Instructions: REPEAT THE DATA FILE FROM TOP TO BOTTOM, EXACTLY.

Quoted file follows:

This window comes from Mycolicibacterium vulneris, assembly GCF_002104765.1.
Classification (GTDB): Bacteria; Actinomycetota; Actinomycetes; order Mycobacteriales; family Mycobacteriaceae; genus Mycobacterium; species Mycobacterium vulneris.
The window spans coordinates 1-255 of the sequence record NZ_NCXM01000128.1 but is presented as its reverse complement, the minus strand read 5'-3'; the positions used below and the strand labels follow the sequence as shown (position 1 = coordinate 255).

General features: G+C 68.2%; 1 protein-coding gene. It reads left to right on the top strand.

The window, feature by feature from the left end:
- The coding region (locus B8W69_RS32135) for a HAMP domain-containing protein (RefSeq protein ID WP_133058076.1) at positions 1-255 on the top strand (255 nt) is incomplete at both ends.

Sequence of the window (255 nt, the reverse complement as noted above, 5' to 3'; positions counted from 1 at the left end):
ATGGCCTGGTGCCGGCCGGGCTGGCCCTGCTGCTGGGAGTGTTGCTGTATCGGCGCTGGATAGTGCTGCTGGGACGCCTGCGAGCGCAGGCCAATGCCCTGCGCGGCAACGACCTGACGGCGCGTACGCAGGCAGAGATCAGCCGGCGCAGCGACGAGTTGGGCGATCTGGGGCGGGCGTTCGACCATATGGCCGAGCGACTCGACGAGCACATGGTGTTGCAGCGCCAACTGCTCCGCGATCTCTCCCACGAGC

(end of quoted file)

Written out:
This window comes from Mycolicibacterium vulneris, assembly GCF_002104765.1.
Classification (GTDB): Bacteria; Actinomycetota; Actinomycetes; order Mycobacteriales; family Mycobacteriaceae; genus Mycobacterium; species Mycobacterium vulneris.
The window spans coordinates 1-255 of the sequence record NZ_NCXM01000128.1 but is presented as its reverse complement, the minus strand read 5'-3'; the positions used below and the strand labels follow the sequence as shown (position 1 = coordinate 255).

General features: G+C 68.2%; 1 protein-coding gene. It reads left to right on the top strand.

The window, feature by feature from the left end:
- The coding region (locus B8W69_RS32135) for a HAMP domain-containing protein (RefSeq protein ID WP_133058076.1) at positions 1-255 on the top strand (255 nt) is incomplete at both ends.

Sequence of the window (255 nt, the reverse complement as noted above, 5' to 3'; positions counted from 1 at the left end):
ATGGCCTGGTGCCGGCCGGGCTGGCCCTGCTGCTGGGAGTGTTGCTGTATCGGCGCTGGATAGTGCTGCTGGGACGCCTGCGAGCGCAGGCCAATGCCCTGCGCGGCAACGACCTGACGGCGCGTACGCAGGCAGAGATCAGCCGGCGCAGCGACGAGTTGGGCGATCTGGGGCGGGCGTTCGACCATATGGCCGAGCGACTCGACGAGCACATGGTGTTGCAGCGCCAACTGCTCCGCGATCTCTCCCACGAGC